Feb. 3, 2005 • Volume 13 Number 10

Faculty Role Is Major Factor in BC Fellowship Success

Effort to aid students in landing grad awards achieves positive results

By Mark Sullivan
Staff Writer

A familiar slogan comes to mind on considering the impressive number of national fellowships won in recent years by Boston College students:

Thank a Teacher.

One protege of Prof. Michael Resler (German Studies), who co-coordinates BC's Fulbright Grant program, did just that. Katherine Stainken '04, one of five Fulbright winners produced by German Studies last year, recently sent a postcard to Resler from Karlsruhe, Germany, where she is currently studying atmospheric chemistry at a meteorological institute:

"This postcard is long overdue. I've learned so much, experienced so much, and done so much over here. THANK YOU! I can't tell you how much I'm enjoying my time here and how much I love Deutschland and Europe. My language skills are great, I've met people from all over the world, and every day I'm stimulated and challenged by something. Every day! I can't believe how uneducated I was about so many things before coming here, and I'm going to try to extend my stay and next year maybe begin my doctoral work. I'm not really doing a research project right now - just taking classes - but I am researching the culture and the people and the world, and I want to make a difference!"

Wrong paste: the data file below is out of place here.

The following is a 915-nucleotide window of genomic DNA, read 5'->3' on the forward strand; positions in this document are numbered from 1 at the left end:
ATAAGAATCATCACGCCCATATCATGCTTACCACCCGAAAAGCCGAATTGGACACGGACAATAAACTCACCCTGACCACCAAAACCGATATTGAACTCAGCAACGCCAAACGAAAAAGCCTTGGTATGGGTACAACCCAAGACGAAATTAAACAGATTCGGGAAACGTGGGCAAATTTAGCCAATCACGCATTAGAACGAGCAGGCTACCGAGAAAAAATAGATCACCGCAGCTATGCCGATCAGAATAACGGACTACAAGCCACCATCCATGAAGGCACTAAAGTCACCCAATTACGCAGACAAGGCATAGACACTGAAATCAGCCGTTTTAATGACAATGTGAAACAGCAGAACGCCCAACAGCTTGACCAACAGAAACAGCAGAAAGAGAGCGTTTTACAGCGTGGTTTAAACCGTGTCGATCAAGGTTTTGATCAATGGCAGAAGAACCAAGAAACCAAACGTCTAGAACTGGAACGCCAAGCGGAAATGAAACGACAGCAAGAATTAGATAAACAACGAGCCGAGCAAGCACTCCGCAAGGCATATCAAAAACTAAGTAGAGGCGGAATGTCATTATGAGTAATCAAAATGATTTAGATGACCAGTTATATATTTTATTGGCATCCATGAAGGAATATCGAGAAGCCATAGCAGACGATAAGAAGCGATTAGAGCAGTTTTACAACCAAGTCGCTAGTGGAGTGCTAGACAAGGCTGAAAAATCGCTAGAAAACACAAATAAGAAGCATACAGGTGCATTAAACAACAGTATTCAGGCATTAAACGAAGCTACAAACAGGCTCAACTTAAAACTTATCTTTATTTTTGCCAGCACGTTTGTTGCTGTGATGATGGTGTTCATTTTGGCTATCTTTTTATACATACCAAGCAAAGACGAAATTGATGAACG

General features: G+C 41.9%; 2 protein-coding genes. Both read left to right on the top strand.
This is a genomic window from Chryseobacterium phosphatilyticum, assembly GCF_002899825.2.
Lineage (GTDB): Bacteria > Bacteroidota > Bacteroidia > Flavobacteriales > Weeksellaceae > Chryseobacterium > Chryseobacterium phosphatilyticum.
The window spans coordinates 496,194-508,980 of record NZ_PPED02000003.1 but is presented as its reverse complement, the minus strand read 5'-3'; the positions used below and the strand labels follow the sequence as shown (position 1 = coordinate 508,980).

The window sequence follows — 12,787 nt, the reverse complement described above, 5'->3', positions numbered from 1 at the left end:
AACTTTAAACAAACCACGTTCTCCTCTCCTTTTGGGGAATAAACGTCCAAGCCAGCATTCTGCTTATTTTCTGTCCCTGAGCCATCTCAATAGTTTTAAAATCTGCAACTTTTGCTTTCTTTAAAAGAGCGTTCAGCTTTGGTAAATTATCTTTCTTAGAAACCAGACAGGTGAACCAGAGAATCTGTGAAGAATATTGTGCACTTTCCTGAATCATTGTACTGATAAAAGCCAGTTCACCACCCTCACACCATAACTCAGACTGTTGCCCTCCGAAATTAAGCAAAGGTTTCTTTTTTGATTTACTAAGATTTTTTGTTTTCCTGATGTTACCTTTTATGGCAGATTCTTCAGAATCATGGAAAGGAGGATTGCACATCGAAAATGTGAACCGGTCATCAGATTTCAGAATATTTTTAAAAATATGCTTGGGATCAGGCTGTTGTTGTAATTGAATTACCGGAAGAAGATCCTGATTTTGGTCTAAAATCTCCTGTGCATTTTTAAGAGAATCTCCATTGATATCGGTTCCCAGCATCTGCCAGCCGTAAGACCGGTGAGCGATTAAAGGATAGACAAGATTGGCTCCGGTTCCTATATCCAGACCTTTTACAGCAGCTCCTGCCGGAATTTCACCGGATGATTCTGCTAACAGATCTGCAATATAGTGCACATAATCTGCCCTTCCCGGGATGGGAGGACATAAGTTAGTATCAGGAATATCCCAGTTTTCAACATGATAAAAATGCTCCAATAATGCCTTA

"For me," said Resler, "this message just says it all."

Much of the credit for BC's success in the scholarship sweepstakes goes to Resler and the other faculty mentors of the University Fellowships Committee, whose efforts at identifying and grooming prospective winners have met with remarkable results.

The 157 fellowships won by BC undergraduates since the panel's drive began 10 years ago include the school's first two Rhodes Scholarships; five Marshalls; one Churchill; 69 Fulbrights; four Mellons; five Trumans, and eight Goldwaters, among others [see chart].

With application deadlines now largely over, and the fellowship-granting foundations and organizations beginning the selection process for this year's winners, University Fellowship Committee members are upbeat about BC's performance of recent years, and its prospects for the years ahead.

"Our students are among the best in the country; their successes in winning fellowships prove that," said Prof. Donald Hafner (Political Science), chairman of the University Fellowships Committee.

"The great burst of successes in the past few years, however, seems proof that what BC needed was a revolution in thinking - a new belief among both faculty and students that success was possible.

"In remarkably few years, my faculty colleagues who make up the University Fellowships Committee have sparked that revolution.

"We get a great deal of help these days from the faculty generally, who pass word to us of students with uncommon achievements and who do something else that is vital - encouraging our students to elevate their ambitions and to believe in themselves."